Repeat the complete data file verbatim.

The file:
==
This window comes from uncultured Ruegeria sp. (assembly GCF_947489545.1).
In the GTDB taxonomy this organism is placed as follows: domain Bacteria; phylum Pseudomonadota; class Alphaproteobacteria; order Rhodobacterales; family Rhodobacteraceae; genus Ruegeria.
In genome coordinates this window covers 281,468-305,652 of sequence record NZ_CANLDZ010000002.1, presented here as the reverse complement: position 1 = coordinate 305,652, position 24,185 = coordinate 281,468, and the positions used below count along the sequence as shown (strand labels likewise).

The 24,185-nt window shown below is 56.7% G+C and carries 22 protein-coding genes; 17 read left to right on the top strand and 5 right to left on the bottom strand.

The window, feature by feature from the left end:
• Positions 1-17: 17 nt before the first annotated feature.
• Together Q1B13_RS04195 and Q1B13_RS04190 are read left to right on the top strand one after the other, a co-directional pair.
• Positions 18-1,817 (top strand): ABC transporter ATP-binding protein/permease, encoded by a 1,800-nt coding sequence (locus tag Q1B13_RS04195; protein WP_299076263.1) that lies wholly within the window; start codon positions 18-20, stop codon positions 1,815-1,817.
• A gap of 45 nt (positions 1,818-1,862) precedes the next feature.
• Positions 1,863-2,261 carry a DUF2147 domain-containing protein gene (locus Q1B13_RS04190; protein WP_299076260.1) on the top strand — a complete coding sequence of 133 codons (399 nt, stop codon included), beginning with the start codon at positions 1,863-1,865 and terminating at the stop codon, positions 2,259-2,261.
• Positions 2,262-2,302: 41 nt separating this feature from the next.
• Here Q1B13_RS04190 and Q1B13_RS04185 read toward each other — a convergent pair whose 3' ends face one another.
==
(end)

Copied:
This window comes from uncultured Ruegeria sp. (assembly GCF_947489545.1).
In the GTDB taxonomy this organism is placed as follows: domain Bacteria; phylum Pseudomonadota; class Alphaproteobacteria; order Rhodobacterales; family Rhodobacteraceae; genus Ruegeria.
In genome coordinates this window covers 281,468-305,652 of sequence record NZ_CANLDZ010000002.1, presented here as the reverse complement: position 1 = coordinate 305,652, position 24,185 = coordinate 281,468, and the positions used below count along the sequence as shown (strand labels likewise).

The 24,185-nt window shown below is 56.7% G+C and carries 22 protein-coding genes; 17 read left to right on the top strand and 5 right to left on the bottom strand.

The window, feature by feature from the left end:
• Positions 1-17: 17 nt before the first annotated feature.
• Together Q1B13_RS04195 and Q1B13_RS04190 are read left to right on the top strand one after the other, a co-directional pair.
• Positions 18-1,817 (top strand): ABC transporter ATP-binding protein/permease, encoded by a 1,800-nt coding sequence (locus tag Q1B13_RS04195; protein WP_299076263.1) that lies wholly within the window; start codon positions 18-20, stop codon positions 1,815-1,817.
• A gap of 45 nt (positions 1,818-1,862) precedes the next feature.
• Positions 1,863-2,261 carry a DUF2147 domain-containing protein gene (locus Q1B13_RS04190; protein WP_299076260.1) on the top strand — a complete coding sequence of 133 codons (399 nt, stop codon included), beginning with the start codon at positions 1,863-1,865 and terminating at the stop codon, positions 2,259-2,261.
• Positions 2,262-2,302: 41 nt separating this feature from the next.
• Here Q1B13_RS04190 and Q1B13_RS04185 read toward each other — a convergent pair whose 3' ends face one another.